Moving Natural Assets from the Drawing Board to the Board Room

Pioneering municipalities can use traditional financial tools to preserve natural assets.
Pioneering municipalities can use traditional financial tools to preserve natural assets and the services they provide.

Roy Brooke

Society understands the value provided by green space, streams, forests and lakes. Far too often, however, these ‘valuations’ can’t be converted into something that business owners, city planners and politicians can easily use for decision-making. As a result, the valuation of natural capital, despite its massive potential to stop or reverse the decline of our dwindling ecosystems, remains an academic or communications exercise.

At first glance, the town of Gibsons on Canada’s West Coast seems an unlikely challenger to this state of affairs. But in this outwardly sleepy town, a change is brewing that is moving the community from ‘valuing’ natural capital to actually doing something about it. The implications are huge.

In fact, Gibsons is now ahead of any other town or city on the continent in its efforts to weave natural capital into the DNA of urban decision-making.

Gibsons is doing three things:

  • First, the town is translating the value of its natural assets (forests, streams, shoreline, etc.) into tangible ‘municipal service’ terms such as rainwater management, flood control and water purification.
  • Second, town government is calculating the risks and costs if these features get degraded. For example, the town realized one of its parks was not just a nice spot for joggers, but also the chief reason that it required less expensive storm-water systems. If the park were to get degraded, the town would be on the hook for huge new sewer expenses.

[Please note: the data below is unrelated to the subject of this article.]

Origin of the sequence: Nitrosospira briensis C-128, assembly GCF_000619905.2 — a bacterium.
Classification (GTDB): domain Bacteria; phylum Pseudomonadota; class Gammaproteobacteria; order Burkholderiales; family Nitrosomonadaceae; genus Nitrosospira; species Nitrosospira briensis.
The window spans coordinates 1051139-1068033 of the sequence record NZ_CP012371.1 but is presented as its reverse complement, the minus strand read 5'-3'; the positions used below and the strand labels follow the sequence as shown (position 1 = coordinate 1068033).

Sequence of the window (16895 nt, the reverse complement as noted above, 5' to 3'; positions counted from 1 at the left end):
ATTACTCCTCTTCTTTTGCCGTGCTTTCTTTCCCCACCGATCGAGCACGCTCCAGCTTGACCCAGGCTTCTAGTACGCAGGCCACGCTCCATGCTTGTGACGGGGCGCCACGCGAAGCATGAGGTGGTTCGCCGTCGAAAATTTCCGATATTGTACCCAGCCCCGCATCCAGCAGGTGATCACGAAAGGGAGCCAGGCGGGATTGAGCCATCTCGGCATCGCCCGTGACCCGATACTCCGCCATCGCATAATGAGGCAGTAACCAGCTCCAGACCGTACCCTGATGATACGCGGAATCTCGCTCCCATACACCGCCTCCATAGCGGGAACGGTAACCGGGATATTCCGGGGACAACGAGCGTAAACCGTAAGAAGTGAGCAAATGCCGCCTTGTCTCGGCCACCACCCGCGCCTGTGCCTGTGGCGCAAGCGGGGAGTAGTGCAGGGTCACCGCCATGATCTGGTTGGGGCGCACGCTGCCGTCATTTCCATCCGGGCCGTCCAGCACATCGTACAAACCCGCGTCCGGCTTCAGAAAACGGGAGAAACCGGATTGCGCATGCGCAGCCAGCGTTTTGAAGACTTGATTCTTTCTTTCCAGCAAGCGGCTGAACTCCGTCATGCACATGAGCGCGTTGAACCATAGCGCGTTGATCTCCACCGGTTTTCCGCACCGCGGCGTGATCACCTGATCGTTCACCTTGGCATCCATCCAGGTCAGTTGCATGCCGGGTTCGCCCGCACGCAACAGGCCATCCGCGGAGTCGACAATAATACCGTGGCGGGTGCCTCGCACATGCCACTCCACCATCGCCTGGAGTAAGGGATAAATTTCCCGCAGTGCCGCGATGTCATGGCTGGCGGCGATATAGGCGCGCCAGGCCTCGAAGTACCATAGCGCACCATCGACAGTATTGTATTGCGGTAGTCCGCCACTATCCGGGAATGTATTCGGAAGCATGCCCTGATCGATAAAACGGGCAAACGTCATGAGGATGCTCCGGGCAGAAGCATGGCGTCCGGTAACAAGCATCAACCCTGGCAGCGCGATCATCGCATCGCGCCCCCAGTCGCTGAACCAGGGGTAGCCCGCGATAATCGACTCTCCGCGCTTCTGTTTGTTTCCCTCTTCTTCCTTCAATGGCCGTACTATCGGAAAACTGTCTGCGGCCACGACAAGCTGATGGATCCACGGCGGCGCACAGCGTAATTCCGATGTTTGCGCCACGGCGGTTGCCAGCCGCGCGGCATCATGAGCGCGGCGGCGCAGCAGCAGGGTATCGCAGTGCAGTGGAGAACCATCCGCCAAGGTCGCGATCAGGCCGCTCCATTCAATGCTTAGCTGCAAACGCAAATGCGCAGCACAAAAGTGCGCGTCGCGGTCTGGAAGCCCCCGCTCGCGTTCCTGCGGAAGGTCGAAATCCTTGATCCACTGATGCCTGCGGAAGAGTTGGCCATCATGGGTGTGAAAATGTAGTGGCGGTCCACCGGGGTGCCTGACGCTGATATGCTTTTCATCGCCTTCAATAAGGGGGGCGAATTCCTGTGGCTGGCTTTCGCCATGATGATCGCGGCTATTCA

• Third, and most important, the town has adopted North America’s first asset management policy. This policy recognizes natural assets as an asset class, and enables the town to use traditional infrastructure and financial management systems to manage their natural assets.

Practically speaking, natural assets that were once invisible in the town’s ledgers are now front and center, with operations, maintenance and financial plans to ensure their integrity. And because forests and beaches cost nothing to build and less than storm sewers and seawalls to maintain, cost savings are the key result emerging from the protection of nature and the services it provides.

Other municipalities are starting to explore the eco-asset approach.

The city of North Vancouver, for example, recently adopted an updated official community plan which highlights how tracking and recording natural assets, then applying physical asset management approaches to them, leads to better planning decisions.

The city of St. Peters, Missouri, meanwhile, has developed an asset management program and conducted a condition assessment of its natural assets. This, in turn, has led to:

  • The identification of priority projects to manage storm-water and water quality issues,
  • The development of a funding mechanism for related capital projects, and
  • An additional contribution to a growing number of good practices that managers of municipal assets can draw from.

Although the approach is in its infancy, interest in it is growing. Chances are, the practices will be rapidly shared as more cities discover triple-bottom line environmental, economic and social benefits.

Image credit: Ken Hornbrook, Flickr

Roy Brooke has held leadership positions in Canada, Europe and Africa, in fields including urban and organizational sustainability, national politics, international development, and humanitarian affairs. He is now Principal of Brooke and Associates, a consulting firm that helps organizations and communities maximize social and environmental outcomes. roy@brookeandassociates.com.

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